Fire: Friend or foe for Oregon forests?

Posted by Andrew Spaeth on August 21, 2015

It is an unforgettable scene: A dark grey plume of smoke rising against the skyline. A fire is burning.

Photo by: USDOI Bureau of Land Management

For millennia, fire has played a role in the evolution of forest ecosystems across the Pacific Northwest, and historically, Native Americans used fire as a natural management tool. With the westward expansion of settlement, particularly the proliferation of homes and structures in the wildland-urban interface in the last few decades, human relationship to fire has dramatically changed.

In the summer of 1910, more than 1700 fires across the American West burned 3 million acres of forested land. The U.S. Forest Service, established only five years earlier, adopted an approach to fire management that aimed to put out fires before they spread. As a result of this fire suppression policy which has dominated agency directive for more than a century, forested areas that once evolved with fire have become dense stands of overcrowded trees.

Wildfires today presents one of the most complex natural resource management challenges facing public land managers in the American West, and by the dollars, one of the most expensive, as recently reported by the U.S. Forest Service. Over the last decade, fire management activities have cost tax payers billions of dollars, and now eat up more than half of the U.S. Forest Service’s annual budget. The size of wildfires has also steadily grown, sometimes spreading into places that have devastating impacts on communities. This year’s Canyon Creek Complex in Oregon, Lawyer Complex in Idaho, and Chelan Fire in Washington, among others, all resulted in devastating losses of homes and property, forever changing the lives of people in the affected communities.

There is an ongoing discussion about whether or not wildfires should be treated like other natural disasters. Currently, the Forest Service foots the bill, making it increasingly difficult, if not impossible, for the agency to conduct the very restoration work that will reduce the risk of uncharacteristic fires. In terms of personnel alone, a good indicator of how the agency is spending their resources, the number of fire staff employed by the Forest Service between 1995 and 2015 has more than doubled while staff dedicated to managing national forest lands has been cut in half. The Wildfire Disaster Funding Act, one proposed solution currently before Congress, provides a disaster cap adjustment for wildfire fighting activities, which would fund certain wildfires similarly to other natural disasters. In short, the act would help ensure that forest management and restoration funds be used for their intended purposes, rather than be reallocated for emergency suppression efforts. Passage of this act is a critical step in restoring resilient forest conditions.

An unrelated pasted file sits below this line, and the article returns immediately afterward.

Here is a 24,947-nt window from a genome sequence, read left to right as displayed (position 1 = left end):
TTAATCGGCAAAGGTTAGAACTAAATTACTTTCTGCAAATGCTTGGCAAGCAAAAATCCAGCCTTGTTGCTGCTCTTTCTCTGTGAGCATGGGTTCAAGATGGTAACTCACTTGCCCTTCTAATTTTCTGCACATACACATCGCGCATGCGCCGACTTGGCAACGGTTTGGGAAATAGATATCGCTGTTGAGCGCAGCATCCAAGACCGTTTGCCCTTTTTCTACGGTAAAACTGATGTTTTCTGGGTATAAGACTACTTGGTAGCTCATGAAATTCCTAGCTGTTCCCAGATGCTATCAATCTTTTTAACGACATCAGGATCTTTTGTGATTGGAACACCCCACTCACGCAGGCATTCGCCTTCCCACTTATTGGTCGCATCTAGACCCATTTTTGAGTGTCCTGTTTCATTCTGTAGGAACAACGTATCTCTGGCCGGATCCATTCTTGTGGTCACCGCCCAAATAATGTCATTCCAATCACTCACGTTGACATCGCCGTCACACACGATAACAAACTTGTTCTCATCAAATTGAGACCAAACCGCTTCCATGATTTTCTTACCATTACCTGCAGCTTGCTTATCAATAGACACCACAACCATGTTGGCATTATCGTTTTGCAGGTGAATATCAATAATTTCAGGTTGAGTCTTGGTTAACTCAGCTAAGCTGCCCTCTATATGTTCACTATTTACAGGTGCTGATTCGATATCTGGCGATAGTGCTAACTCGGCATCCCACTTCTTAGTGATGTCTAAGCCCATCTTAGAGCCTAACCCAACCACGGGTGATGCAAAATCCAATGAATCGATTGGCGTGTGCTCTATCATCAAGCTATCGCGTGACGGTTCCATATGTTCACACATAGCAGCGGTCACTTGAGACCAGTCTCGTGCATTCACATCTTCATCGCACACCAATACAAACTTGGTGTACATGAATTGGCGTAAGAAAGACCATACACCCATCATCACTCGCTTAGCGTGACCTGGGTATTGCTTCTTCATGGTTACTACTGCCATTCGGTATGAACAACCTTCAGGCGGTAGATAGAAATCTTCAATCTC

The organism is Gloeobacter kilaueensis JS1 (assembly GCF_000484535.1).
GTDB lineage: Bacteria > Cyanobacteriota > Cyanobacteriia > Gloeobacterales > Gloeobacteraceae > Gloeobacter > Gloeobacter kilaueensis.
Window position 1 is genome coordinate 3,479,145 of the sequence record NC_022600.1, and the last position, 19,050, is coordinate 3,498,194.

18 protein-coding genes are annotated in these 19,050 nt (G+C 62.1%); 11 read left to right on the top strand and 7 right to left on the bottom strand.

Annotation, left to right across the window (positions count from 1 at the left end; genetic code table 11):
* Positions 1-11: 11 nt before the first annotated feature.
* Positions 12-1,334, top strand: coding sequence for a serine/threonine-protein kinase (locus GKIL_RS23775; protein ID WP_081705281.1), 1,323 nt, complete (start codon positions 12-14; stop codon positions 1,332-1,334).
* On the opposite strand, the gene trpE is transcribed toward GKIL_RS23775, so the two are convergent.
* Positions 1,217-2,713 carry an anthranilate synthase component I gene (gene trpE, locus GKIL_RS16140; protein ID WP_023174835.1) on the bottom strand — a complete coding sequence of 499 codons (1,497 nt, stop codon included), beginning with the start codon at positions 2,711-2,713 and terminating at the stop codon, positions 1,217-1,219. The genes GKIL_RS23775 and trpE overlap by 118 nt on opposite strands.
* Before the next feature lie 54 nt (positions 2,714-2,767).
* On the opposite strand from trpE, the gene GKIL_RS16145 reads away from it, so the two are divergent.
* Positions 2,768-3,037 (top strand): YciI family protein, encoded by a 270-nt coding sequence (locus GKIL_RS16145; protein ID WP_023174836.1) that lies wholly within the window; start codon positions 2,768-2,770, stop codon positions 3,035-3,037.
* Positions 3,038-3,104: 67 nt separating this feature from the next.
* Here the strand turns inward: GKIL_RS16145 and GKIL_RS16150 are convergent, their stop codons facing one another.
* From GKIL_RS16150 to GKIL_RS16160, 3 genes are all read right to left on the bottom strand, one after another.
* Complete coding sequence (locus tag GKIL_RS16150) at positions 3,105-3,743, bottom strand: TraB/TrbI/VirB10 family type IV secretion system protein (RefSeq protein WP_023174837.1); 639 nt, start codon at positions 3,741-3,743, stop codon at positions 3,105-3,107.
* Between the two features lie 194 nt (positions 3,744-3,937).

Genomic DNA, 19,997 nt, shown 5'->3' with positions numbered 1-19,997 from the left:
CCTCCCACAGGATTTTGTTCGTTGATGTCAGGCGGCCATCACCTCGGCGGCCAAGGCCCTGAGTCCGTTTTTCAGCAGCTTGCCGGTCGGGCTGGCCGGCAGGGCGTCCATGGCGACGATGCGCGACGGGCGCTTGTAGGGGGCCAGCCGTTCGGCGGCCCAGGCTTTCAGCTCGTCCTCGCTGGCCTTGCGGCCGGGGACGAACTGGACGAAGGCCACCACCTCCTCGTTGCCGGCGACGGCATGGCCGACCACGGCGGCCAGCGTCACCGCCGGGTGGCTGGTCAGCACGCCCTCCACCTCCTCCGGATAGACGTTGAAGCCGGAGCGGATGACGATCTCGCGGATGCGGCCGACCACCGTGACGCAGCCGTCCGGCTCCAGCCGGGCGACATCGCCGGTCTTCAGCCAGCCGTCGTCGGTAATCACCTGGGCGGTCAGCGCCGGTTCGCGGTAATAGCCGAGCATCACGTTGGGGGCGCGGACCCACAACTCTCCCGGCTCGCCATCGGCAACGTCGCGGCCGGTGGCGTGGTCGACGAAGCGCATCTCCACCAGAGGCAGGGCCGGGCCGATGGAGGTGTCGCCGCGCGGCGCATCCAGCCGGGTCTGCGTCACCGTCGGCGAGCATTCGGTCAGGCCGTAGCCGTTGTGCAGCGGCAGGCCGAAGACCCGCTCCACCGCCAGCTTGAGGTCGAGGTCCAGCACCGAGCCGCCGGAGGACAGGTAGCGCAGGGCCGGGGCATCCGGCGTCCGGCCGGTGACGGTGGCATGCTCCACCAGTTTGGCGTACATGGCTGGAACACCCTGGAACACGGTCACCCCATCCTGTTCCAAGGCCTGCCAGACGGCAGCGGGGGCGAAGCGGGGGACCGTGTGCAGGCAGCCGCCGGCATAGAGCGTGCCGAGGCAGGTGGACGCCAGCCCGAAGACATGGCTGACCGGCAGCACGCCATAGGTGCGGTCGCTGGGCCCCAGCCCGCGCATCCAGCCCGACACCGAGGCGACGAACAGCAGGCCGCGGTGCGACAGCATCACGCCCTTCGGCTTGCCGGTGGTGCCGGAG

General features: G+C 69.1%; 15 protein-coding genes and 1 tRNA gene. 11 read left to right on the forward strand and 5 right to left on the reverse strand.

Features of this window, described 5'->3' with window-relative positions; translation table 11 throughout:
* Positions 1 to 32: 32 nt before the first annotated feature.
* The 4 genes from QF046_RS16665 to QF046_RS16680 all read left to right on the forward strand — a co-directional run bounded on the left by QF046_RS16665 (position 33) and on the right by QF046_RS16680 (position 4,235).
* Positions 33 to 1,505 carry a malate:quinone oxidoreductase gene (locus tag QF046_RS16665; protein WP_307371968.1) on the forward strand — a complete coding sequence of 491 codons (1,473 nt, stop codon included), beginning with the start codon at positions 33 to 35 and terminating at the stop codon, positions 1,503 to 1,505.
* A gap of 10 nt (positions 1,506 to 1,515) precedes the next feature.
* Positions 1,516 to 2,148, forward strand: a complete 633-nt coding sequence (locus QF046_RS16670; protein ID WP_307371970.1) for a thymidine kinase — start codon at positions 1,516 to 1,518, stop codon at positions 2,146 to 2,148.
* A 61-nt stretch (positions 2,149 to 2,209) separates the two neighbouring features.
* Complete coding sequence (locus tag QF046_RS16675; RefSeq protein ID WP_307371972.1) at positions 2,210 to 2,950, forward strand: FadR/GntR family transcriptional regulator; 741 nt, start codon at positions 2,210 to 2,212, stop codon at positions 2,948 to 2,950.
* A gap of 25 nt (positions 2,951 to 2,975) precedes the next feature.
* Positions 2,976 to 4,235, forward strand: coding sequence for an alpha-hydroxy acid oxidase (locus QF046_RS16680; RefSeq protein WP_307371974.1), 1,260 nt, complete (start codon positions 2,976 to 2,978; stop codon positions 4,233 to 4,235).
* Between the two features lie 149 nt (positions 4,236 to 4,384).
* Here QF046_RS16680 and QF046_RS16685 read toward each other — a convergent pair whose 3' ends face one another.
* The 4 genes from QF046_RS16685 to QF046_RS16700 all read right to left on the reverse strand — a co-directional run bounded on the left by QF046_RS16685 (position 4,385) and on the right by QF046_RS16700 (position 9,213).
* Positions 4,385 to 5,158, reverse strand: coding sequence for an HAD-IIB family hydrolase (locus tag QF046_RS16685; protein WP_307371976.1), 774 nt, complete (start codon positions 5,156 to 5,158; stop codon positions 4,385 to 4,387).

There are additional efforts underway to reduce the risk of uncharacteristic wildfires, namely collaborative, community-based forest restoration. This approach was pioneered by Sustainable Northwest more than twenty years ago and has proven to be critical in meeting social, economic, and ecological goals. Disparate stakeholders – from environmentalists to the timber industry – are necessary partners in developing durable solutions that will not only address the legacy of fire suppression, but also work to restore wildlife habitat, protect critical watersheds, and enhance economic conditions in rural communities. Across the West, forest collaborative groups are working to increase the pace, scale, and quality of restoration with the goal of making our national forests resilient to wildfire, insects, and disease. 

The State of Oregon recognizes the value of collaborative restoration and recently increased their investment in the Department of Forestry’s Federal Forest Health Program from $2.8 million to $5 million for the next two years. This program supports forest collaboration and forest restoration activities on public lands across the state. 

Wildfire is an essential natural process, particularly in dry forest ecosystems, yet the role of fire as a management tool, and our ability to effectively employ it, remains limited to relatively few burgeoning examples. Restored, resilient forests respond to fire in ways that are ecologically beneficial and more socially acceptable. Returning forests to more historical, resilient conditions is an important step in reducing the risk of uncharacteristic wildfires and ensuring that that dark plume of smoke you see in the sky is not threatening communities or the resources forests provide, but rather is part of a natural resource management approach that works with nature – protecting communities and the resources we enjoy – like recreation trails – and the resources we require – like clean air and drinking water.